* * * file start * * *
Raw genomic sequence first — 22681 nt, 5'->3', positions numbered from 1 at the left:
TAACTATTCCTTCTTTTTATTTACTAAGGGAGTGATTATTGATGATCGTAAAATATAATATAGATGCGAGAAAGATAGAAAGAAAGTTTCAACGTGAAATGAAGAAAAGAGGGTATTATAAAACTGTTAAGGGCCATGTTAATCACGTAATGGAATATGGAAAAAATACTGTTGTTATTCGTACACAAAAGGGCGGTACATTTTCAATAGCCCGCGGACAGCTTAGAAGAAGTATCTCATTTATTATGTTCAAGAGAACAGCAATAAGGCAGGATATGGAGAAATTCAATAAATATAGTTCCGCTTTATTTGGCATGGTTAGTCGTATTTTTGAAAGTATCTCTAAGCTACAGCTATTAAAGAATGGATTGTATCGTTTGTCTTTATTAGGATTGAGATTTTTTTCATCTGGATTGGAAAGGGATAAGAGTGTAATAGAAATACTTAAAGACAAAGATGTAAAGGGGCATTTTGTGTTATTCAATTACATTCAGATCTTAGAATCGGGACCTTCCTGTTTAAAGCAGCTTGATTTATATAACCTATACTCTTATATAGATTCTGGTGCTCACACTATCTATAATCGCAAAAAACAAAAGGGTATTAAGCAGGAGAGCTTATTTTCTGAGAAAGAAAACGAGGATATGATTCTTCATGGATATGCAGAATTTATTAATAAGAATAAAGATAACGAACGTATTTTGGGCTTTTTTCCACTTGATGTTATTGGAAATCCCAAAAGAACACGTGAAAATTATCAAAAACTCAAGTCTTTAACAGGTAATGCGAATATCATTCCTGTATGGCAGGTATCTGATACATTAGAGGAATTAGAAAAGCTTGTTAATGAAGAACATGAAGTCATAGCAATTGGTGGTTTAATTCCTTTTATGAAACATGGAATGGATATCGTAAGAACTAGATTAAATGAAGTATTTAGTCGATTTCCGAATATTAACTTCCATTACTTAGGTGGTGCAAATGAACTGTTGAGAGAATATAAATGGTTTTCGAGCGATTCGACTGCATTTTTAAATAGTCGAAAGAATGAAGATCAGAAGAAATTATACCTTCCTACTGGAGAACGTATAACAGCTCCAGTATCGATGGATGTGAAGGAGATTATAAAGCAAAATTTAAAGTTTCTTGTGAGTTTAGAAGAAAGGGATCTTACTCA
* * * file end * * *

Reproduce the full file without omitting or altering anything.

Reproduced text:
Raw genomic sequence first — 22681 nt, 5'->3', positions numbered from 1 at the left:
TAACTATTCCTTCTTTTTATTTACTAAGGGAGTGATTATTGATGATCGTAAAATATAATATAGATGCGAGAAAGATAGAAAGAAAGTTTCAACGTGAAATGAAGAAAAGAGGGTATTATAAAACTGTTAAGGGCCATGTTAATCACGTAATGGAATATGGAAAAAATACTGTTGTTATTCGTACACAAAAGGGCGGTACATTTTCAATAGCCCGCGGACAGCTTAGAAGAAGTATCTCATTTATTATGTTCAAGAGAACAGCAATAAGGCAGGATATGGAGAAATTCAATAAATATAGTTCCGCTTTATTTGGCATGGTTAGTCGTATTTTTGAAAGTATCTCTAAGCTACAGCTATTAAAGAATGGATTGTATCGTTTGTCTTTATTAGGATTGAGATTTTTTTCATCTGGATTGGAAAGGGATAAGAGTGTAATAGAAATACTTAAAGACAAAGATGTAAAGGGGCATTTTGTGTTATTCAATTACATTCAGATCTTAGAATCGGGACCTTCCTGTTTAAAGCAGCTTGATTTATATAACCTATACTCTTATATAGATTCTGGTGCTCACACTATCTATAATCGCAAAAAACAAAAGGGTATTAAGCAGGAGAGCTTATTTTCTGAGAAAGAAAACGAGGATATGATTCTTCATGGATATGCAGAATTTATTAATAAGAATAAAGATAACGAACGTATTTTGGGCTTTTTTCCACTTGATGTTATTGGAAATCCCAAAAGAACACGTGAAAATTATCAAAAACTCAAGTCTTTAACAGGTAATGCGAATATCATTCCTGTATGGCAGGTATCTGATACATTAGAGGAATTAGAAAAGCTTGTTAATGAAGAACATGAAGTCATAGCAATTGGTGGTTTAATTCCTTTTATGAAACATGGAATGGATATCGTAAGAACTAGATTAAATGAAGTATTTAGTCGATTTCCGAATATTAACTTCCATTACTTAGGTGGTGCAAATGAACTGTTGAGAGAATATAAATGGTTTTCGAGCGATTCGACTGCATTTTTAAATAGTCGAAAGAATGAAGATCAGAAGAAATTATACCTTCCTACTGGAGAACGTATAACAGCTCCAGTATCGATGGATGTGAAGGAGATTATAAAGCAAAATTTAAAGTTTCTTGTGAGTTTAGAAGAAAGGGATCTTACTCA